Thursday, March 1, 2012

Re-visitng Napster: What's going to happen to file-sharing sites like Megaupload?

Napster's logo
One might wonder how and why file sites like Megaupload(MU) are shut down due to copyright infringement. These sites only allow users to upload files, it is therefore the users who infringe copyright. All files that are shared may not be infringing copyright. However, the reasoning behind was well established a long time ago in the Napster case. Here is a summary of the case so that
you get a clear idea of what to expect:

A & M RECORDS, INC. v. Napster, Inc.,
239 F. 3d 1004 - Court of Appeals, 9th Circuit 2001

Plaintiff:          A & M RECORDS, INC.         -Appellees
Defendant:       Napster, Inc.                            -Appellants

Facts:- Napster was a web site which permits transmission and retention of Mp3 files- A&M Records Inc. (‘A&M’) which is owned by Universal Group prepares & distributes music albums and CDs under it’s label- A&M claims that Napster had violated the copyright in the music sold under the A&M by permitting distribution of the music on the website. Over 70% of music files on Napster was owned by A&M. A&M approached the district court and an injunction was granted in their favour.

Arguments and claims:-

1. Fair Use:Napster made claims of fair use:

a. Sampling: Napster claimed that the music was only for sampling, and to help users decide whether to buy the CD or not. This claim was dismissed because the portion of music available was mostly whole and not just part of the entire music.

b.Space shifting: Napster claimed that the site was used so that owners of Audio CDs ould access their music files from other locations. This claim was dismissed because the files were accessible to the public.

c.Transformative: Napster claimed that that reproduction of audio CD into MP3 format "transforms" the work and therefore distribution of the transformed work is does not amount to copyright infringement. This claimed was dismissed as in this case the work cannot be called ‘transformative’ simply because there was a new medium.

2. Knowledge: Napster’s claims that it had no knowledge of infringement was dismissed

3. Vicarious copyright infringement: Court took two factors into consideration before deciding whether Napster was guilty of copyright infringement by users.
                  a. Financial interest: Court held that Napster’s future revenue was dependent on   increase in infringing material on the site meant .
            b. Supervision: Court found that Napster had the right and ability to police its system and failed to exercise that right to prevent the exchange of copyrighted material.

4. Waiver/Implied license: Napster claimed that the plaintiffs by making Mp3 files and the technology to copy and distribute MP3 files over the Internet and, waived any legal authority to exercise exclusive control over creation and distribution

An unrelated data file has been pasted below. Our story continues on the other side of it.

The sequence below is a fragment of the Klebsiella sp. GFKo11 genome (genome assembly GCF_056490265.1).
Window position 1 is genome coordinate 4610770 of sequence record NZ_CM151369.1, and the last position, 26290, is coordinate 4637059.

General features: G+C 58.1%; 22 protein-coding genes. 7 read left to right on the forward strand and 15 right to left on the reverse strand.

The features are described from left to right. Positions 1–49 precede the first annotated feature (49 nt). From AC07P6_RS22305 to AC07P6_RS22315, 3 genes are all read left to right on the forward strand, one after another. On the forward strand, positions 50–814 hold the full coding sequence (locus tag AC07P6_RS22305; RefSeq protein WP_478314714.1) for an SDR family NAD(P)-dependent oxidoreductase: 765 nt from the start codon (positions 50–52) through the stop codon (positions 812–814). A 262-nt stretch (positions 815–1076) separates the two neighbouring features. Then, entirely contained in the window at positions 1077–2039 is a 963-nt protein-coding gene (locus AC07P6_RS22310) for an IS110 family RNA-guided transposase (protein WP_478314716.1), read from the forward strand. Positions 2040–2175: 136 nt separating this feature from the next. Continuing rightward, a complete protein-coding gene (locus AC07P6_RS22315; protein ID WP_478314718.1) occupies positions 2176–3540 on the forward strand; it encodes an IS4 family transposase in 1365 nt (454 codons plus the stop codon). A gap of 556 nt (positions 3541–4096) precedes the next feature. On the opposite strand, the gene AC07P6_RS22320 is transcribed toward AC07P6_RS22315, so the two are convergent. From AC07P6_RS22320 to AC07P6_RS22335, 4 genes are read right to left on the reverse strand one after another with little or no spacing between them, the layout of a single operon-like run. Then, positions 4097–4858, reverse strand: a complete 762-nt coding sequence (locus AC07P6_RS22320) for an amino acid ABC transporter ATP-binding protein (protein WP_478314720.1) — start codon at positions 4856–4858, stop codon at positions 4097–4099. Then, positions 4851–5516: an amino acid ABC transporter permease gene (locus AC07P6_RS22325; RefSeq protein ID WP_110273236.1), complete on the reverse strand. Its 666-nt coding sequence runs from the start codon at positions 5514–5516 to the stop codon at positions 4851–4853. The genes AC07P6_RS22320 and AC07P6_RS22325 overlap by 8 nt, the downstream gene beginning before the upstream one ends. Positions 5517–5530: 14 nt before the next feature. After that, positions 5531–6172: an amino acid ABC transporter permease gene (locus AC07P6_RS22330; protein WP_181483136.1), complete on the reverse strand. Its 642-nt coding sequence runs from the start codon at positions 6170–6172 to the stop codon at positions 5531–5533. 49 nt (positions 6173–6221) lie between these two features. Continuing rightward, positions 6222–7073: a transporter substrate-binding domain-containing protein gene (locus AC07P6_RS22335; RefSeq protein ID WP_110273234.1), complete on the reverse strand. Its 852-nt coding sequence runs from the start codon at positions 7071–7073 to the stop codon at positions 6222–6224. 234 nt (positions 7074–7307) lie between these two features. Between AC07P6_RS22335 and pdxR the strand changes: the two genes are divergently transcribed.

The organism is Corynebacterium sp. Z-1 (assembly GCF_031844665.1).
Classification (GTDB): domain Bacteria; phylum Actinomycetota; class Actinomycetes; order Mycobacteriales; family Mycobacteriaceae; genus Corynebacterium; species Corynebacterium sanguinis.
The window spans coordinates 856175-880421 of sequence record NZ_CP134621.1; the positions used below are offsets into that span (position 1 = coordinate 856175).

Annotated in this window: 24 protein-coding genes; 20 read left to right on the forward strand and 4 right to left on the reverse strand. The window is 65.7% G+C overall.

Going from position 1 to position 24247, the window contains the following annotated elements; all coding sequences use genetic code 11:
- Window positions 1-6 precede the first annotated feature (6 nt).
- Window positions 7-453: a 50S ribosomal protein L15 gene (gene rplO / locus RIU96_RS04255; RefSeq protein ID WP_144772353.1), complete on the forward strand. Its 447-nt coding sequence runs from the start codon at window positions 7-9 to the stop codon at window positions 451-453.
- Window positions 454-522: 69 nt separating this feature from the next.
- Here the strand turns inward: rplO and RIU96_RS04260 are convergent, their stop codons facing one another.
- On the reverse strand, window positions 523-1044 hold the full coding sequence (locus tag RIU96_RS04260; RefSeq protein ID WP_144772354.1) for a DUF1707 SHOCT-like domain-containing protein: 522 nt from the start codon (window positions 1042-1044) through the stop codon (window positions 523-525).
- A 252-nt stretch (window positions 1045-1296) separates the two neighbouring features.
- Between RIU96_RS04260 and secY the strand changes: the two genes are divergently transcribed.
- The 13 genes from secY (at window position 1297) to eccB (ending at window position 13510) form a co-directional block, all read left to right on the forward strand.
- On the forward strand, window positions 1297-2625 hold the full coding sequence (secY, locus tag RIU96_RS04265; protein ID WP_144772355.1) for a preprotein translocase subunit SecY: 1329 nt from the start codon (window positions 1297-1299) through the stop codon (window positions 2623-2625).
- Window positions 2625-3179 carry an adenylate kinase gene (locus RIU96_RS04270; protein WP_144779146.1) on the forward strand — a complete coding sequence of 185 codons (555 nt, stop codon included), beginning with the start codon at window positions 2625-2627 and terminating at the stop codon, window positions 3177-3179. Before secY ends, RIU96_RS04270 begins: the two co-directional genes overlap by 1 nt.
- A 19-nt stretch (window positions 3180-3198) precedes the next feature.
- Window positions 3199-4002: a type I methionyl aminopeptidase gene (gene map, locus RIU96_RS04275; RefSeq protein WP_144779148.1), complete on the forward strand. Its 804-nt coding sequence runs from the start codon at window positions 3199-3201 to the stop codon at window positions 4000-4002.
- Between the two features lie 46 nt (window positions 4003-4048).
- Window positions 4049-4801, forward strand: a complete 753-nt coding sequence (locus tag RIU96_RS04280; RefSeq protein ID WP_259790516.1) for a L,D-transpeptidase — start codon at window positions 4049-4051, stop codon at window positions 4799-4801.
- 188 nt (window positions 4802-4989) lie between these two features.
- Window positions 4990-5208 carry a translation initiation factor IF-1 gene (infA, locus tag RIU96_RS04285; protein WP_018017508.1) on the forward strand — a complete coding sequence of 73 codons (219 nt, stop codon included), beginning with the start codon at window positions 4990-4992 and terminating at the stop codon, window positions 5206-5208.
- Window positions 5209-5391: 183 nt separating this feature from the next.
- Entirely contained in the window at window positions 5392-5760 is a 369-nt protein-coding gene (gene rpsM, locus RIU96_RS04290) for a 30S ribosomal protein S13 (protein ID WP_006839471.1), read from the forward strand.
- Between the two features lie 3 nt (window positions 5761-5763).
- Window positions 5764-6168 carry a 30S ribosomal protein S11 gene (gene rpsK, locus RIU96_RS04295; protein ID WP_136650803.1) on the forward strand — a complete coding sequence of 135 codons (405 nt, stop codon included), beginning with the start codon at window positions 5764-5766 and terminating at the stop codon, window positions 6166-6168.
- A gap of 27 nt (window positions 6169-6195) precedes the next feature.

Alternatively, these acts can also be interpreted as an ‘Implied License. Court dismissed both claims.

5. Misuse: Napster claimed that the plaintiff had no right to prevent distribution on the internet, and that doing so was a misuse of plaintiff’s copyright. Claim dismissed. 

Conclusion: The appellate court affirmed the decision of the district court in granting a preliminary injunction in favour of the plaintiff.

Justin Timberlake in 'The Social Network'
"You know what's better than a million dollars?"

545 U.S. 913 (2005) – U.S. Supreme Court

Plaintiffs:        M.G.M and several songwriters and music publishers                       -Appellants
Defendants:    Grokster Ltd. And Stream Cast Inc.                                      -Apelles

Grokster- shut down after SC's decision
Facts:- Defendants manufactured free software which allowed peer-to-peer networks.  Both companies generated income by selling advertising space on the program. 90% of the files available for download on the system were copyrighted works. District Court and Court of Appeals decided in favour of the Defendants due to substantial non-infringing uses and absence of ‘contributory infringement’. StreamCast's internal documents made constant reference to Napster which showed that it was aiming at satisfying the demand of former Napster users

One infringes contributory by intentionally inducing or encouraging direct infringement and infringes vicariously by profiting from direct infringement while declining to exercise a right to stop or limit it.

Held that:
Even if the absolute number of noninfringing files copied using the Grokster and StreamCast software is large, it does not follow that the products are therefore put to substantial noninfringing uses and are thus immune from liability.
Even if the absolute number of noninfringing files copied using the Grokster and StreamCast software is large, it does not follow that the products are therefore put to substantial noninfringing uses and are thus immune from liability.

Images from here and here.


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